Technology Paradigm: Is It Helping or Destroying Businesses? Disruptive Innovation - an Empirical Approach

Liliana Gaytan Cortes

Student thesis: Master thesis

Abstract

The technological development relentless pace and the almost unlimited access to information are transforming the way organizations do business. The Internet in combination with new technologies has completely revolutionized the conditions in which organizations interact with customers and stakeholders.
It is important for organization to differentiate sustaining and disruptive innovations and better understand the advantages that both have to not oversupply what customers demand. Incumbent organizations highly rely on their mainstream customers to survive; all their internal and external activities are designed to provide sustaining products and/or services to their mainstream customers.
Incumbent organizations allocate resources to projects that are expected to generate high revenues and ignore or eliminate projects whose markets and customers do not even exist. The latter are projects that normally generate very low revenues and are designed to provide products and services to low-end markets. This is risky because new entrants are actually taking advantage of this gap leaving incumbent organization unavailable to move away from their value networks, business models, etc.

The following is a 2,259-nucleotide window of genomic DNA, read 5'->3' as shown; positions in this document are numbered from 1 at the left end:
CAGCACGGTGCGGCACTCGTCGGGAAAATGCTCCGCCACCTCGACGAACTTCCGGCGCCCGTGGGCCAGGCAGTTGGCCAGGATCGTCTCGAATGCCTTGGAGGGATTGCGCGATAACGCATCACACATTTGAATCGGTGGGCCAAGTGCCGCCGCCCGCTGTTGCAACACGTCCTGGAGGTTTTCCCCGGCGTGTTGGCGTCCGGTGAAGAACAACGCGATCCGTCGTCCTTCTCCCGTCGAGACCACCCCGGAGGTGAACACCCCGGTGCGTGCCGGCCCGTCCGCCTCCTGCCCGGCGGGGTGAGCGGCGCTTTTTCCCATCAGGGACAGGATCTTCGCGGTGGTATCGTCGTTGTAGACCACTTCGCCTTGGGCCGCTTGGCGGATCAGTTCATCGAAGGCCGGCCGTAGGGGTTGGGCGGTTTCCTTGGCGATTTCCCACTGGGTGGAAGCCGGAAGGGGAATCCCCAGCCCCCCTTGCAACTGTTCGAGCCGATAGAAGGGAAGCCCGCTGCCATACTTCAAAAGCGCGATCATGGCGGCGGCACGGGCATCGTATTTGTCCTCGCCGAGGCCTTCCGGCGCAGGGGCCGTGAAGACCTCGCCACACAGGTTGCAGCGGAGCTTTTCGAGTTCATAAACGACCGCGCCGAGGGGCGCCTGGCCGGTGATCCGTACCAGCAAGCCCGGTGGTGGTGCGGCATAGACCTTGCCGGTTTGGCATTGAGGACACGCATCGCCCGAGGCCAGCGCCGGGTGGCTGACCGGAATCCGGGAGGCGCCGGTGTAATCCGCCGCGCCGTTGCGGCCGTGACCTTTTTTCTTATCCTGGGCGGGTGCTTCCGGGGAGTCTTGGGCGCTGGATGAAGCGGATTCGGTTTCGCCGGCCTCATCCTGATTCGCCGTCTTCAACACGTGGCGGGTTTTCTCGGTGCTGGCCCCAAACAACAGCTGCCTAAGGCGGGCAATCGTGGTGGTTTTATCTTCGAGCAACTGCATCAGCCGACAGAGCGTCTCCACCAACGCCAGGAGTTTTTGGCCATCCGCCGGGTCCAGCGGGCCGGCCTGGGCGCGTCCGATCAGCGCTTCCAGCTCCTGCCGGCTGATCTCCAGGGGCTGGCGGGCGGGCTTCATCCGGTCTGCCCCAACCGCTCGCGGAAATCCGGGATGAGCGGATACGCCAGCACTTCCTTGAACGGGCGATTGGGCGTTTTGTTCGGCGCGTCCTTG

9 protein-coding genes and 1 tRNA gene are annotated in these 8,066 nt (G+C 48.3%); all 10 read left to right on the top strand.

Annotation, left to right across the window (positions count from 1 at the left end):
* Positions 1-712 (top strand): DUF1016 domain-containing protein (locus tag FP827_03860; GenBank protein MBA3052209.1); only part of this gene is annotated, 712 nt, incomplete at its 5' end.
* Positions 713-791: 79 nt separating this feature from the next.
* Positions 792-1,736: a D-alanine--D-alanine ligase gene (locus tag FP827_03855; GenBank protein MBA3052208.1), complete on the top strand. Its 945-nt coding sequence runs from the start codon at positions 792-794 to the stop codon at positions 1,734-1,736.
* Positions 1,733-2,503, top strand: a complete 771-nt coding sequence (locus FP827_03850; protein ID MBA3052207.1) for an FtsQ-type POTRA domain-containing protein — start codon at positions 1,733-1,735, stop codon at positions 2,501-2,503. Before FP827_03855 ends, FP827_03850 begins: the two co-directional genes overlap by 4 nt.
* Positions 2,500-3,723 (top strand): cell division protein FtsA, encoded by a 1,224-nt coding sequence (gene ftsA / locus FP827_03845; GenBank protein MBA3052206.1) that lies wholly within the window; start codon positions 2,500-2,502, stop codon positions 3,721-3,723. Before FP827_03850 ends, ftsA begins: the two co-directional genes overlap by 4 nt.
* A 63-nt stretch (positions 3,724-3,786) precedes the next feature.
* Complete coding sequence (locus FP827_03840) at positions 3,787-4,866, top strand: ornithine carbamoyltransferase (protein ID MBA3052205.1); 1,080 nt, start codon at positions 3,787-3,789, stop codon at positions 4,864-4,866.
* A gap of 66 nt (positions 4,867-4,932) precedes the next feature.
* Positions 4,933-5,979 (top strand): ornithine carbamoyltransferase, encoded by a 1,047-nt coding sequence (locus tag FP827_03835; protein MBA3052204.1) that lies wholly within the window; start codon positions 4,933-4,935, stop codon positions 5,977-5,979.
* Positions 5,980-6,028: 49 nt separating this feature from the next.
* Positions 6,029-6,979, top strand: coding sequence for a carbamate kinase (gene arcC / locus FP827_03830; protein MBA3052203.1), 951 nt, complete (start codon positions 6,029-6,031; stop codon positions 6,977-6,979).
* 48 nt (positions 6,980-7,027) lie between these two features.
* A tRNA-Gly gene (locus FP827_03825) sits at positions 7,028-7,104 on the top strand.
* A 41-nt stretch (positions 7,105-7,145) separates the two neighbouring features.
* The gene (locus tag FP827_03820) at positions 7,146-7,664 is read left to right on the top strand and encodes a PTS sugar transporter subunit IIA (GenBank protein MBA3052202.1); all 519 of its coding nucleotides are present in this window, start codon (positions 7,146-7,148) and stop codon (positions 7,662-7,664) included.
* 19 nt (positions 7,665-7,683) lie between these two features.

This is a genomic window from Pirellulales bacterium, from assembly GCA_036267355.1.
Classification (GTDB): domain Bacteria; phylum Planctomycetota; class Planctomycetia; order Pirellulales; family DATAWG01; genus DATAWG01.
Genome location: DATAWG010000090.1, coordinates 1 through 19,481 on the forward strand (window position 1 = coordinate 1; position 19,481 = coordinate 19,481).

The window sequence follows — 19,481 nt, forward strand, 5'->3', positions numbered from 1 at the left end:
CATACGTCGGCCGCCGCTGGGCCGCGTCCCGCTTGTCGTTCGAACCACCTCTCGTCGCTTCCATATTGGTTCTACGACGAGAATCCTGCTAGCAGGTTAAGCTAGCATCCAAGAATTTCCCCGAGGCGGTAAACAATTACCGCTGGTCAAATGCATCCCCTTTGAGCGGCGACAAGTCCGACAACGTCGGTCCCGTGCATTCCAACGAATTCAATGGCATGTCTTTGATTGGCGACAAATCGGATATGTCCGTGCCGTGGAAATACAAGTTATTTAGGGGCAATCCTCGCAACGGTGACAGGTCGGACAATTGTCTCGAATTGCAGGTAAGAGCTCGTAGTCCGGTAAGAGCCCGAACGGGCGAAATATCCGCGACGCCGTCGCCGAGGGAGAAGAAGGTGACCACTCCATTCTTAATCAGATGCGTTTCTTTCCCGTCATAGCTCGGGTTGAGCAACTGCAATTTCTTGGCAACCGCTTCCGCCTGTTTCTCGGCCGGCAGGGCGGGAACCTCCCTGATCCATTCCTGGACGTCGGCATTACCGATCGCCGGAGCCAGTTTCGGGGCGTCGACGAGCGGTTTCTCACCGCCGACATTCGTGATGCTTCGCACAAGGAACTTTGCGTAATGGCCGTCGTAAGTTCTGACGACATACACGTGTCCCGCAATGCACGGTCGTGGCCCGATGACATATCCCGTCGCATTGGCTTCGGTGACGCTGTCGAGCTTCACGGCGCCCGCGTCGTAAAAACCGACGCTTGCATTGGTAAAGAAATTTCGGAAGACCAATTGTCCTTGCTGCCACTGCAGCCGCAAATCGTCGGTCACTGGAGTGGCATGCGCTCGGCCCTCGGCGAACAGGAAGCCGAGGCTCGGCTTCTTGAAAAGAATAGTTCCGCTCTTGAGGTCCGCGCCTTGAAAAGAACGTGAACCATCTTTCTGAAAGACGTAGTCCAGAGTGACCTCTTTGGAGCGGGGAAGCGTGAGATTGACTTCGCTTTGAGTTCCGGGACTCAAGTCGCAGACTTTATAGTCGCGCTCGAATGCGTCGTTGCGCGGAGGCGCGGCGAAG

Disruptive innovations create new markets and attract new customers and eventually new entrants experience moving upmarket where their products/services actually meet mainstream customers’ demands. Disruptive innovations bring to the markets a very different value proposition. These new markets demand specific value networks and tailored business models for organizations to succeed.
Business models are very powerful tools to capture value. Effective business models can help organizations to succeed by commercializing a technology rejected by other leading companies. In some situations an innovation can employ a business model familiar to an organization. In other situations, that familiar business model will not fit the circumstance of the technological or market opportunity (Chesbrough and Rosenbloom).

EducationsMSc in International Business and Politics, (Graduate Programme) Final Thesis
LanguageEnglish
Publication date2016
Number of pages64
SupervisorsSudhanshu Rai